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Slight gains on Wall Street are enough for more record highs

 Wall Street
Wall Street.
(Mark Lennihan / Associated Press)

Wall Street extended its milestone-shattering run Tuesday with modest gains for stocks, nudging the major indexes to more record highs.

The S&P 500 had its fifth gain in a row. The benchmark index and the Nasdaq closed at new highs for the fourth straight day. The Dow Jones Industrial Average also closed at a record high, its second milestone this week.

The S&P 500 rose 1.07 points, or less than 0.1%, to 3,192.52. With less than three weeks left in 2019, the index is up 27.4% for the year.

The Dow Jones Industrial Average gained 31.27 points, or 0.1%, to 28,267.16. The Nasdaq climbed 9.13 points or 0.1%, to 8,823.36.

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Bond prices rose. The yield on the 10-year Treasury fell to 1.88% from 1.89% late Monday.

Banks and companies that rely on consumer spending led the way higher, outweighing losses in technology and healthcare stocks.

Investors welcomed encouraging reports on U.S. home construction, industrial production and job openings, extending the market’s upward momentum. Stocks have been vaulting higher in recent days on optimism about an interim U.S.-China trade deal announced on Friday. A Federal Reserve meeting last week also spurred buying after investors saw signals from Chairman Jerome Powell that interest rates will stay low for a while.

“A lot of the strength that we’re seeing is just a continuation of the ‘Phase 1' U.S.-China deal from last week and some potential clarity around Brexit,” said Jamie Lavin, global investment specialist at J.P. Morgan Private Bank. “But, really, this morning one of the things that’s kept us higher is we did see some stronger economic data.”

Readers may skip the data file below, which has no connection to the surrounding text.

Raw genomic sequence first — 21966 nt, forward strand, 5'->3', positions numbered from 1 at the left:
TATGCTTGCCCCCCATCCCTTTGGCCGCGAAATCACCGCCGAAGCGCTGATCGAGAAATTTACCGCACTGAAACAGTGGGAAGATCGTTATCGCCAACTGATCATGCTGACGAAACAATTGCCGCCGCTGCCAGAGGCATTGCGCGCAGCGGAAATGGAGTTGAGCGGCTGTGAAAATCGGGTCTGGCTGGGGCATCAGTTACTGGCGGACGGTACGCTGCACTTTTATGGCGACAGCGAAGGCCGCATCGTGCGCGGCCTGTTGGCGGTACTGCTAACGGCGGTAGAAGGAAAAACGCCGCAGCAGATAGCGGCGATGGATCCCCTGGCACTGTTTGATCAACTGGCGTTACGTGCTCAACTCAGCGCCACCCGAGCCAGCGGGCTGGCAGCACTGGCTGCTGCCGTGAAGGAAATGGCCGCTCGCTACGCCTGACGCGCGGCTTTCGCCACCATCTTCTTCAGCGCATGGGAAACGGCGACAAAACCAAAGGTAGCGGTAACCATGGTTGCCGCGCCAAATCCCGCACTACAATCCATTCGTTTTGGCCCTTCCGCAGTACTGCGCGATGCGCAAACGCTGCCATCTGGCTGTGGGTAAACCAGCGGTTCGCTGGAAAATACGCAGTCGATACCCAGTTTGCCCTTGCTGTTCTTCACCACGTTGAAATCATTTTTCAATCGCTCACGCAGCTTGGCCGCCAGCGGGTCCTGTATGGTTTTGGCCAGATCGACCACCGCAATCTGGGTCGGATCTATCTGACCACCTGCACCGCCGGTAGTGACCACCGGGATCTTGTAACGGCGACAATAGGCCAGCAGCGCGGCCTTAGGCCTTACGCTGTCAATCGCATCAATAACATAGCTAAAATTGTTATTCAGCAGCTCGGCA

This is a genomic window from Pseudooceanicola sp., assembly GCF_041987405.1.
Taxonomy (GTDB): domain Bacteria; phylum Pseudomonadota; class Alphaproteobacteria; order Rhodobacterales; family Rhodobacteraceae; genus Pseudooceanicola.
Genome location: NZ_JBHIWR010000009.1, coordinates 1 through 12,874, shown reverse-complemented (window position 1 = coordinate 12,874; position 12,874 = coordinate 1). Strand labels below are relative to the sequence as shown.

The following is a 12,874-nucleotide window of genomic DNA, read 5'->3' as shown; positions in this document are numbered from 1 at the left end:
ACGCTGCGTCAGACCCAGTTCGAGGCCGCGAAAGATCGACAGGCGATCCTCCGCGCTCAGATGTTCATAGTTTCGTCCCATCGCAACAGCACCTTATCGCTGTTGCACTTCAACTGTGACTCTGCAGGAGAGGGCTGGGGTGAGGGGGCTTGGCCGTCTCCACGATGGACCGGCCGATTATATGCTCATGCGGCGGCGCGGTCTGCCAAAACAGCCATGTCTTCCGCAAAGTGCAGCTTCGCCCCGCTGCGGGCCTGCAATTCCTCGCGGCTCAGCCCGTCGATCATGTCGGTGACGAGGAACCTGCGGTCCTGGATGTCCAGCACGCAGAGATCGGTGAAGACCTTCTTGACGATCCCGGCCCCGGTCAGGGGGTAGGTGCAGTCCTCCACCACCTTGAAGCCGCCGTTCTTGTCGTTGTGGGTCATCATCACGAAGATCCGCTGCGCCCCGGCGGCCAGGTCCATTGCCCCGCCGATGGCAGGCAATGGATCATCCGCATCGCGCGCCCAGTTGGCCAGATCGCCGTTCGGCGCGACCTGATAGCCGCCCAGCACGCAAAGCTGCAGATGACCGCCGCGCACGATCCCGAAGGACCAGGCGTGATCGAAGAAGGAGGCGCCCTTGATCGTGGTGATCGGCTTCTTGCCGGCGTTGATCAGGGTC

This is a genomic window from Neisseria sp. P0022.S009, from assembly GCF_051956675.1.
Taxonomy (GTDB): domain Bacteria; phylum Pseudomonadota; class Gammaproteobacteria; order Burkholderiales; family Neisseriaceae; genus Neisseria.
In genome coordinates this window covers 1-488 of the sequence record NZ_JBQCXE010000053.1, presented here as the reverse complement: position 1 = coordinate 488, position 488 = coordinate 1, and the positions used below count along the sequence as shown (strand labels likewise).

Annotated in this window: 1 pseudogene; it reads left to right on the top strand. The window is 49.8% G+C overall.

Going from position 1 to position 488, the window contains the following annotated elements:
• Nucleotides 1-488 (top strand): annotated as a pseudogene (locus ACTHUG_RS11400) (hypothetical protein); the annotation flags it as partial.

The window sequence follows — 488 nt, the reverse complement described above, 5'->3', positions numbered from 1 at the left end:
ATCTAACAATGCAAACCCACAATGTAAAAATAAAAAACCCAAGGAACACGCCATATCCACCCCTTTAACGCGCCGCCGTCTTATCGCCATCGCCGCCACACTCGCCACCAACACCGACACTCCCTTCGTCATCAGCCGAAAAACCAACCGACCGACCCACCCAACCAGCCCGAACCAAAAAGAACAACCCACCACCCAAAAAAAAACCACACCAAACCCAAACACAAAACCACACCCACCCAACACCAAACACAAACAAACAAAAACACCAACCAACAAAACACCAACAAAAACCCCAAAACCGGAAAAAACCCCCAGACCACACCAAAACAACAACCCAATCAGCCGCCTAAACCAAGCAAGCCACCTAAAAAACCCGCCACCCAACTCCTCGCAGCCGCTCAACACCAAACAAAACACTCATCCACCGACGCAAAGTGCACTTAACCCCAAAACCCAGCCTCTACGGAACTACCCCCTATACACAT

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The U.S. and China agreed last week to cut tariffs on some of each others’ goods and postpone other tariff threats. The interim trade deal has helped ease a key source of uncertainty for investors heading into next year.

The latest batch of economic data also helps buttress traders’ confidence in the health of the U.S. economy. In August, fears that the U.S. was headed for recession roiled markets.

The Fed said Tuesday that industrial production and manufacturing were stronger last month than economists expected, though they are weaker than a year ago. Industrial production rebounded to 1.1% growth in November from October, better than the 0.8% that the market was expecting. But it remains 0.8% below year-ago levels.

Housing data were also stronger than expected. Homebuilders broke ground on 3.2% more homes in November than October, well above the 1.2% growth that economists had projected. In addition, applications for building permits jumped to the highest level in 12 years.

Banks notched the biggest gains Tuesday. Goldman Sachs Group rose 1.4% and Citigroup added 1.1%. Gains for Amazon, Target and other companies that depend on spending by consumers also helped to push the market higher, but drops for UnitedHealth, Boston Scientific and other healthcare stocks kept the market in check.

The technology sector, which has been the market’s strongest gainer this year, was the biggest loser Tuesday. Oracle slid 2.1% and Autodesk dropped 1.6%.

Netflix climbed 3.7% after the company reported breakdowns for its revenue and membership by region, which analysts said showed that Netflix has been increasing its prices steadily around the world.

Bed Bath & Beyond surged 11.2% after its new CEO shook up the company’s management by removing six senior executives, including its chief merchandising officer and chief legal officer.

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Benchmark U.S. crude rose 73 cents, or 1.2%, to $60.94 per barrel. Brent crude, the international standard, gained 76 cents to $66.10 per barrel.

Gold fell 40 cents to $1,474.60 per ounce and silver fell 4 cents to $16.98 per ounce.

The dollar fell to 109.49 Japanese yen from 109.59 yen on Monday. The euro was unchanged at $1.1147.


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